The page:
The stock market was on a tear in 2023, which is fantastic for your net worth. The downside might be that you may be sitting on a large amount of capital gains. (To be clear, this is a good problem to have). While often ignored, tax planning is part of being a good investor. Building a tax-efficient investment portfolio is a fabulous way to boost net after-tax returns without taking on more investment risk.
Your 2024 Capital Gains Bill Will Depend On 4 Main Things
1) The Amount Your Investments Have Increased In Value
2) How Long You Held The Investments You Sold
3) Your Total Income From All Sources
4) The Type Of Investments That Had Realized Capital Gains
When you sell an investment from your portfolio (stocks, bonds, mutual funds, ETFs, real estate, cryptocurrency) for more than your cost basis (essentially, what you paid for the investment), your net profits will be taxed as either long-term or short-term capital gains at the federal level. At the state level, your capital gains taxes will depend on your particular state. For example, California taxes capital gains as regular income with a top tax bracket of 13.3%. OUCH! As a Los Angeles-based financial planner, tax planning is even more valuable for my California clients.
How long you have held your investments will play a significant role in the taxation of your capital gains at the federal level. If you have owned the investment you sell for over a year, you will be taxed at long-term capital gains rates. For investments held less than a year, your capital gains will be taxed at the short-term capital gains rates.
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Some Investments Can Be More Tax Efficient Than Others
If you hold mutual funds in a taxable account, you will be surprised when you get hit with phantom income. In any given year, you could lose money while owning a mutual fund and still get hit with capital gains taxes on gains realized by the mutual fund. You can almost think of this as a game of hot potato. When gains are distributed, whoever still holds the fund will get stuck with the tax bill.
In many cases, using an ETF (exchange-traded fund) will provide a more tax-efficient investing process when compared to similar mutual funds. ETFs also typically come with lower internal expense ratios (they cost you less to own).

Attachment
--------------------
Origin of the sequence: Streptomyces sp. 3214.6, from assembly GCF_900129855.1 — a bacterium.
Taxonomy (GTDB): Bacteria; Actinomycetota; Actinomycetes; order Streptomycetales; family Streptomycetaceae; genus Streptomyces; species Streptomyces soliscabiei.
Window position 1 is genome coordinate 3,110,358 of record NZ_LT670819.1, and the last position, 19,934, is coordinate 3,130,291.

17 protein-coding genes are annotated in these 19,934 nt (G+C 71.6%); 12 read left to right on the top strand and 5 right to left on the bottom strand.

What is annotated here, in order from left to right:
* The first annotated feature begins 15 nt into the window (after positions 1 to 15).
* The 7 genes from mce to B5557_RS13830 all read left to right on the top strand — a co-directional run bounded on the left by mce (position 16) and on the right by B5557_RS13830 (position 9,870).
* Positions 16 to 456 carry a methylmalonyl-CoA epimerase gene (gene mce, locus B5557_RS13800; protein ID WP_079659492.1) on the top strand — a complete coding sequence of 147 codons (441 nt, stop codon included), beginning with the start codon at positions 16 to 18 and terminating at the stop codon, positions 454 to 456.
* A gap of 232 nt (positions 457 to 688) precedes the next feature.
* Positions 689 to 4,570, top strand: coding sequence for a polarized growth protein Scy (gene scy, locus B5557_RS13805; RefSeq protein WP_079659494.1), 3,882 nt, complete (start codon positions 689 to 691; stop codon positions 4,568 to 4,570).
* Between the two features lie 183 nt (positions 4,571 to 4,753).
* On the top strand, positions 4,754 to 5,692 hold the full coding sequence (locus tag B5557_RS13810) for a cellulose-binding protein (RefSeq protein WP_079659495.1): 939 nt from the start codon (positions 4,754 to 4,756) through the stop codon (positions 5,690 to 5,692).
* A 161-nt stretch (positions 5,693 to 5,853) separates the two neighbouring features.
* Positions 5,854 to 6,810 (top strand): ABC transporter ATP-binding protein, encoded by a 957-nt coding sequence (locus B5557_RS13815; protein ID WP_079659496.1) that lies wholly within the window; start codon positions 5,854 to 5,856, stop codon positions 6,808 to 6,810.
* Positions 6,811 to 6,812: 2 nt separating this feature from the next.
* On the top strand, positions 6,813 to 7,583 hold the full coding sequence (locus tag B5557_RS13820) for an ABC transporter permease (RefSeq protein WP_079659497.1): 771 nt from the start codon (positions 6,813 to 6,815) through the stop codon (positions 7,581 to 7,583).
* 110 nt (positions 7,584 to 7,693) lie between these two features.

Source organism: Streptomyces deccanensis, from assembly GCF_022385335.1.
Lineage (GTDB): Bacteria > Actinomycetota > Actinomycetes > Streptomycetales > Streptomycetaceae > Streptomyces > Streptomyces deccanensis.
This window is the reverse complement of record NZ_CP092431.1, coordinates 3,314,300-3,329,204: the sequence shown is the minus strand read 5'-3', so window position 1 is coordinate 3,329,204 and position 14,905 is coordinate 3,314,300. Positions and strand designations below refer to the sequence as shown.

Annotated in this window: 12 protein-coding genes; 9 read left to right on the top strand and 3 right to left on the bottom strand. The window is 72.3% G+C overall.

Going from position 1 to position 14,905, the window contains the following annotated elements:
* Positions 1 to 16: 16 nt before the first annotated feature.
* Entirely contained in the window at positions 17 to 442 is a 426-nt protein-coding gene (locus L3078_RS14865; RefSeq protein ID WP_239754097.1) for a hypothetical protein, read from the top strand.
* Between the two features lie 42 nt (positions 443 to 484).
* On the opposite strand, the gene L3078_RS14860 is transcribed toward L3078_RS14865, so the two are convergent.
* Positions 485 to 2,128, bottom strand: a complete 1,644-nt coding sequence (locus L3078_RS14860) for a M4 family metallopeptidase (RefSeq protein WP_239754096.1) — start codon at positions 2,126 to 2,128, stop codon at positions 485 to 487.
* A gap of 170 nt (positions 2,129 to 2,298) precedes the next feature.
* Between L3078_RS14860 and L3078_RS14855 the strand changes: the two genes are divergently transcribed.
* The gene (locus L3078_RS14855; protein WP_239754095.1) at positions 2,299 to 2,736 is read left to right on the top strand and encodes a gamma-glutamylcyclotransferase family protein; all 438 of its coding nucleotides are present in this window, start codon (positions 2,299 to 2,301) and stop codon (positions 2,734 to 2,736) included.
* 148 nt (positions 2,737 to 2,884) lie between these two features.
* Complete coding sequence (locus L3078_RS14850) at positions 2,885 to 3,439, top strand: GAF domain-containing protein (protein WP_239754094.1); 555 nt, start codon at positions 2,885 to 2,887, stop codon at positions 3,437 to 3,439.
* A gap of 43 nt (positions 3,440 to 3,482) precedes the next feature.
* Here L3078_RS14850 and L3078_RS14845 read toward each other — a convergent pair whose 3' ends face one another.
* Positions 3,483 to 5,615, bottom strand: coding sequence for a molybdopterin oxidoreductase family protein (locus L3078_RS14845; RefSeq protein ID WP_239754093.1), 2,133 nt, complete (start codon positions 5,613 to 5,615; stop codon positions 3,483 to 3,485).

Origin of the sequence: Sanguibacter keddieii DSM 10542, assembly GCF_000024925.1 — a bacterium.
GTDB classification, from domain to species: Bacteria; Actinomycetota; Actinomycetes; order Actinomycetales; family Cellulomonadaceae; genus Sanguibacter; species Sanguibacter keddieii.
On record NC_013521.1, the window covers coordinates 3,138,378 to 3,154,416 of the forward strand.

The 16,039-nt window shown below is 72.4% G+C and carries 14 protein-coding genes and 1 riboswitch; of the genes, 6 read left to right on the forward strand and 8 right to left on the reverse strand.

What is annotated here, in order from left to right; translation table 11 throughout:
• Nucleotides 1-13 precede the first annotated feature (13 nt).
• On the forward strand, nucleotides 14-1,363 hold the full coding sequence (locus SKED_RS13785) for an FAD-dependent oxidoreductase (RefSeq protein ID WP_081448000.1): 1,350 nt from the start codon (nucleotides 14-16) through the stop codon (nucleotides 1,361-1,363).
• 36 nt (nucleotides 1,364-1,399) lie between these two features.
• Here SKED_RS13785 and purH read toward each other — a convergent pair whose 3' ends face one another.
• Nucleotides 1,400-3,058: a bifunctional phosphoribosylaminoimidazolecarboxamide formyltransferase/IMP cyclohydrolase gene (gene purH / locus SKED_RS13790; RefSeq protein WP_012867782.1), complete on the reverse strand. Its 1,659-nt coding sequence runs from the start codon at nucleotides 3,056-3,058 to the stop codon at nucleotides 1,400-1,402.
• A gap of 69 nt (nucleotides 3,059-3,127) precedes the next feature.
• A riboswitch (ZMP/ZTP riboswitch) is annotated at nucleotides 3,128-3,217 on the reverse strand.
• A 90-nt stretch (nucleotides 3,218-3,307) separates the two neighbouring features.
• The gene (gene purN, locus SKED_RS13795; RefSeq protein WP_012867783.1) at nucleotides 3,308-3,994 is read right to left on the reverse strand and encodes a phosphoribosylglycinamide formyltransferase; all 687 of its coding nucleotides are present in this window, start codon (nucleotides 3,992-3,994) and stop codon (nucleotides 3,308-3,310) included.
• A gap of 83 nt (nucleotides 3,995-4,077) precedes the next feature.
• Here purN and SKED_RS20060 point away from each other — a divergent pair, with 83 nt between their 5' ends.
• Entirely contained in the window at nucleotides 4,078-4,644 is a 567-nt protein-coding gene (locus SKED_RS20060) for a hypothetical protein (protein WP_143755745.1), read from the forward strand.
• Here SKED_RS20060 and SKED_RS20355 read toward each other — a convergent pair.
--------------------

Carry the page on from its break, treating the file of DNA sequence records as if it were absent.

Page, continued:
How Are Long-Term Capital Gains Taxed?
Let's look at how your long-term capital gains on investment will be taxed at the federal level. Generally speaking, long-term capital gains will have favorable (lower) tax treatments when compared to the taxes owed on short-term capital gains. Long-term capital gains are taxed at 0%, 15%, or 20%, depending on a combination of your taxable income and tax-filing status.
Single tax filers can benefit from the zero percent capital gains rate if they have an income below $47,025 in 2024. Most single people with investments will fall into the 15% capital gains rate, which applies to incomes between $47,026 and $518,900. Single filers with incomes over $518,900 will get hit with the 20% long-term capital gains rate.
The brackets are a tiny bit bigger for married couples who file their taxes jointly, but most will see their investment income hit by the marriage tax penalty. Married couples with a joint income of $94,050 or less remain in the 0% capital gains tax bracket, allowing you to earn tax-free income on your investments. Who doesn't love tax-free income? However, married couples who make a combined total between $94,051 and $583,750 will have a capital gains rate of 15%. Those with combined incomes above $583,750 will get hit with a 20% long-term capital gains rate.
You may also owe taxes on your investment at the state level. If your income is large enough, you may also get smacked by the Medicare surtax.
Dreaded Medicare Surtax On Capital Gains Income
I say the dreaded Medicare surtax because it is often a surprise the first time someone has to pay it. In many cases, it usually comes up when someone has a big spike in their income. For example, they receive a large amount of equity compensation or sell a home.